Pixar movies don’t tend to be judged in a vacuum as pieces of art unto themselves. Any given Pixar film is judged against every other film the studio has ever released. As soon as the credits roll, there’s an inclination to rank where the movie lands in Pixar’s Pantheon. It’s not something audiences and critics do with other studios; no one who reviewed The Invisible Man worried about where it belongs on the all-time Universal movies list. But the animation giant’s latest film  Onward—a fantasy quest about family, growing up, and dealing with grief—comes with the added weight of covering similar terrain of classics like Up, Coco, and Finding Nemo. Not many films can live up to those expectations, and I’m not sure if Onward does either.

What I do know is that it doesn’t matter. Because Onward still has enough magic to be a wonderful and touching story all on its own.

ONWARD's Humor and Heartbreak Casts a Magical Spell (Review)_1Pixar

Onward takes place in a world that used to be full of magic. But thanks to technology (which is much easier for everyone to use than magic is), ogres, centaurs, mermaids, and other magical creatures now live in boring suburban comfort. Unicorns aren’t majestic creatures of beauty here. They’re overgrown raccoons who raid garbage cans.

The movie follows two teenage elf brothers, Barley and Ian Lightfoot, voiced by Chris Pratt and Tom Holland. Pratt’s older Barley is a fearless, D&D-loving nerd unaware of how others view him. He’s also obsessed with his world’s magical past and drives a super geeky van he affectionately calls Guinevere. Holland’s Ian is a shy, awkward teenager who’s afraid of everything. All he wants is the chance to meet his dad, who died before Ian was born.

That’s exactly the opportunity he’s given on his 16th birthday, after his mother Laurel (Julia Louis-Dreyfus) gives the boys a secret gift their dad Wilden left for them. It’s an old wizard’s staff, which, along with a magical jewel, can be used to bring their dad back for 24 hours. Unfortunately, the spell breaks on Ian midway through, and he only brings back his dad’s legs. Before the clock can run out the boys embark on a magical quest to find a second jewel so they can see their late father.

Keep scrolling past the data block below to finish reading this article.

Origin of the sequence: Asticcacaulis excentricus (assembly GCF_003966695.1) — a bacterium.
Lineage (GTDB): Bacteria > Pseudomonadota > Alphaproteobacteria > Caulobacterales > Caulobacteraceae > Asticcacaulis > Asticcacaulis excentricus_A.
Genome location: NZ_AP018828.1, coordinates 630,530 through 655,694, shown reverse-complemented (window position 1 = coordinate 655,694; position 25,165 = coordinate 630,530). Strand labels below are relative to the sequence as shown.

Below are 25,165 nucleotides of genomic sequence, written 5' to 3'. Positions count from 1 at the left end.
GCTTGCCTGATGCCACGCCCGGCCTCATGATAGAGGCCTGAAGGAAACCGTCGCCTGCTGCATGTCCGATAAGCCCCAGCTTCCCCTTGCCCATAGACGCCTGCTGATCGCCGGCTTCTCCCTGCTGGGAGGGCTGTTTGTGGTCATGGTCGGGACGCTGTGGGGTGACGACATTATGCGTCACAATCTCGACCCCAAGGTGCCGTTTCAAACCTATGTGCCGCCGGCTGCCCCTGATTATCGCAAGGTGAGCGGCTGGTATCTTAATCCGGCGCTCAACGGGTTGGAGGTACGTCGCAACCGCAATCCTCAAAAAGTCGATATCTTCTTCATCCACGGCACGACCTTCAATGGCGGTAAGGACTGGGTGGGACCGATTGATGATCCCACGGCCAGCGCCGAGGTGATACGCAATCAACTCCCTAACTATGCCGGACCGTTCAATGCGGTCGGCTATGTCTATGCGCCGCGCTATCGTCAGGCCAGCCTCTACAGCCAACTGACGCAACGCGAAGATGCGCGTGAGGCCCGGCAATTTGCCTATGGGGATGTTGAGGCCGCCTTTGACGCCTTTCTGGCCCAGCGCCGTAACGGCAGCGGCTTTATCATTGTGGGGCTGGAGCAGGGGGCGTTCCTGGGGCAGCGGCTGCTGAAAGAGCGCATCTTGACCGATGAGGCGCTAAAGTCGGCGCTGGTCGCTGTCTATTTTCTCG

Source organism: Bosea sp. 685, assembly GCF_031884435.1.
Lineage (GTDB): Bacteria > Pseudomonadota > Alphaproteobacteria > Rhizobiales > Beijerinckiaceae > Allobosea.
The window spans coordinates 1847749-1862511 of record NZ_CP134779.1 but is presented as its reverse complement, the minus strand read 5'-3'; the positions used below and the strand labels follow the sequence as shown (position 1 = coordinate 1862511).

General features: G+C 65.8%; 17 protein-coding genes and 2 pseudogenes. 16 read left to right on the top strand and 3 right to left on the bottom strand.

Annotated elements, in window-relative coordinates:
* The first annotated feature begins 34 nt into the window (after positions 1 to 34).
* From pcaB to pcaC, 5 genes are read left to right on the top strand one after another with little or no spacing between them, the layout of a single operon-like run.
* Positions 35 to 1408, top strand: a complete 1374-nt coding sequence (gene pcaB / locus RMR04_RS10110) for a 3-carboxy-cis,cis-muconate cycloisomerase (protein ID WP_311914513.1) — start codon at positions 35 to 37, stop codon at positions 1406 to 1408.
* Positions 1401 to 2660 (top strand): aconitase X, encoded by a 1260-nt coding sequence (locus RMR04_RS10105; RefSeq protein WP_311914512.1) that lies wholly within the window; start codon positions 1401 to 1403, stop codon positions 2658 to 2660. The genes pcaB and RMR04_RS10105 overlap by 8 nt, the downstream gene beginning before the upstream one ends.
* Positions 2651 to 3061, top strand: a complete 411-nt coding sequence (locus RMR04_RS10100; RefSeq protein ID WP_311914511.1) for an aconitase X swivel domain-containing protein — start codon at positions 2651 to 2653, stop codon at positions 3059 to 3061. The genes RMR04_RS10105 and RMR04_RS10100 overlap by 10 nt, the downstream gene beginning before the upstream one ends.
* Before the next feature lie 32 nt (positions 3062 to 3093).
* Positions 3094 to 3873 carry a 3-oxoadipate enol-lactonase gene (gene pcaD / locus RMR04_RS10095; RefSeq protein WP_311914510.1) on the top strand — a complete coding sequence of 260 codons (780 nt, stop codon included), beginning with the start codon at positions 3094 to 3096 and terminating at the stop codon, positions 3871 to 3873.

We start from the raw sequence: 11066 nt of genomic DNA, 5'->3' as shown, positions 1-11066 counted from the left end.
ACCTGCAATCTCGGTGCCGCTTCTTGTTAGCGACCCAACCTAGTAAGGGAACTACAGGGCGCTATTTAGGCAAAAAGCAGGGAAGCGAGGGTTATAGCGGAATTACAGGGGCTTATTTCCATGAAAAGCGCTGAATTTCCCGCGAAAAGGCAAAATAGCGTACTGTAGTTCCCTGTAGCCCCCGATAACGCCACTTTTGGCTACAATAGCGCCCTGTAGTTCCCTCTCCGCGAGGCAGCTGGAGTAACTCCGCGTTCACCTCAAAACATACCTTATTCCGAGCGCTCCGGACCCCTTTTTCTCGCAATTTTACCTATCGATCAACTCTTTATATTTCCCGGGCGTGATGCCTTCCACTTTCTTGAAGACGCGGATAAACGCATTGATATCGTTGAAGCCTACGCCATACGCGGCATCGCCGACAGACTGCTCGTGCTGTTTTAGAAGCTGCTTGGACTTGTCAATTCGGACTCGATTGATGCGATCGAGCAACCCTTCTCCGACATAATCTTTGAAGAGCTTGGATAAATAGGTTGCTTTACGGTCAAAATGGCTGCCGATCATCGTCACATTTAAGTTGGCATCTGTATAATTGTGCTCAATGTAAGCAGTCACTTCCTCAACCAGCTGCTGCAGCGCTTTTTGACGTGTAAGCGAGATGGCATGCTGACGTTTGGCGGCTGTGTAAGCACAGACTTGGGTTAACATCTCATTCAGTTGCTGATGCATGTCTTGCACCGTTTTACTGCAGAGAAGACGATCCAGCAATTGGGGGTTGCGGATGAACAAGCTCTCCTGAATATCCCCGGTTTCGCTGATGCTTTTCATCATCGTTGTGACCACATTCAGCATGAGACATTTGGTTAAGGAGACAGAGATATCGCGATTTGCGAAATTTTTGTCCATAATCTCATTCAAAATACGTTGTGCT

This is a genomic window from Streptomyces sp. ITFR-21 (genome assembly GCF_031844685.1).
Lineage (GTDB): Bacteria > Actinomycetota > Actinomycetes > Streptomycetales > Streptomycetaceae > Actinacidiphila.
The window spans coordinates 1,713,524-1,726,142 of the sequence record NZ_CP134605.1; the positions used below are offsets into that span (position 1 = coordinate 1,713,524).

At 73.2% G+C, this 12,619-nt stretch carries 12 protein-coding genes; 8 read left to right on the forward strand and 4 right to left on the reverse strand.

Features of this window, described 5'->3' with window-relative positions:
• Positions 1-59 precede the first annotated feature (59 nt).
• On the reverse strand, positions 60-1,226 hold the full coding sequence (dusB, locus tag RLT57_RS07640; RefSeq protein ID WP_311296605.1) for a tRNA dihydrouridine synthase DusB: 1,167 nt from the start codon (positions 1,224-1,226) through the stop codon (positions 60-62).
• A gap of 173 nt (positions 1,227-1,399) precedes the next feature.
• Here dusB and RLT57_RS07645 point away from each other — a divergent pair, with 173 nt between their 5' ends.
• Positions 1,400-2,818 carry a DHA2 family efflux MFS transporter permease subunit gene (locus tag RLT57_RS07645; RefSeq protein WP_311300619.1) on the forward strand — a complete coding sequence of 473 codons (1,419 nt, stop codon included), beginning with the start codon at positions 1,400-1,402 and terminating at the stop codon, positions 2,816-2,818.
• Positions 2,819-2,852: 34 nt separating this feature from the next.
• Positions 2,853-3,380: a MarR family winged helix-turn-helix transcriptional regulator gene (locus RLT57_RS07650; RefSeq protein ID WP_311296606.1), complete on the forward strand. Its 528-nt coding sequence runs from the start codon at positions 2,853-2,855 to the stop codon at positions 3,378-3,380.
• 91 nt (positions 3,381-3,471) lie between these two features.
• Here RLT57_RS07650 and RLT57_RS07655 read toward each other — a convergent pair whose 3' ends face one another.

The premise combines a road trip movie with a coming-of-age story, with a dash of Weekend at Bernie’s-style physical comedy mixed in, all set in a fantasy world packaged inside a family story. That might sound like a lot, but the script makes it work, even if the combined effect is that Onward doesn’t feel like the most original story.

As soon as Wilden Lightfoot’s legs take form, the emotional weight of the story picks up. Watching the boys communicate with their father’s feet is more touching than you would imagine. But like all great Pixar movies, Onward is as funny as it is heartbreaking. There are plenty of laugh-out-loud moments and gags in the film. Some of the humor comes from how the movie fully embraces the inherent silliness of two dorky teenagers using magic for the first time. A lot comes from Pratt’s Barley, a big lovable oaf who is naturally funny without trying to be.


There are also some genuinely exciting action sequences throughout, including one highway scene that is equal parts thrilling and hilarious. And a subplot featuring Corey the Manticore (voiced by Octavia Spencer) adds just enough to make the world feel fully realized beyond the brothers’ journey.

The strength of Barley and Ian’s story is what makes Onward work. The two brothers are likable, and it’s fun spending time with the pair and rooting for them. Each has his own strengths and weaknesses, and their relationship is loving without being perfect. Sometimes they are ideal complements, while other times they clash. And those issues come to a head when, inevitably, they have to overcome obstacles on their quest. Some problems are out of their control. Others, more personal and painful, are of their own making.


But for as fun, touching, and exciting as the movie is for the first hour or so, it’s the last 40 minutes when Onward becomes special, in much the same way Coco did. The story we were invested in wasn’t what was most important, and the characters we were following were more complex than we thought. Everyone puts up their own defenses to deal with grief, but that can’t always shield us from the pain. And it’s always better to have help on any difficult quest, whether it be a magical one or life itself.

Onward also has one of my all-time favorite endings of any film, Pixar or otherwise. It might be a kid’s movie, but it’s challenging and mature in a way I didn’t expect. And it was better for it. The film has something beautiful and hopeful to say about both death and appreciating the love of those you still have. It expresses those ideas with a grace and understanding most stories never achieve. It’s why even though the story takes place in a fantasy world, the characters’ experiences feel real.


I don’t know if Onward is as good as Up or Finding Nemo. I’ve seen those movies so many times, and lived with them for so long, that’s it’s not fair to compare any new film to them immediately. What I do know is that by the end I had tears in my eyes and I felt better about the world. And any movie that can do that has the right kind of magic.


Featured Image: Pixar

Mikey Walsh is a staff writer at Nerdist. You can follow him on Twitter at  @burgermike, and also anywhere someone is ranking the Targaryen kings.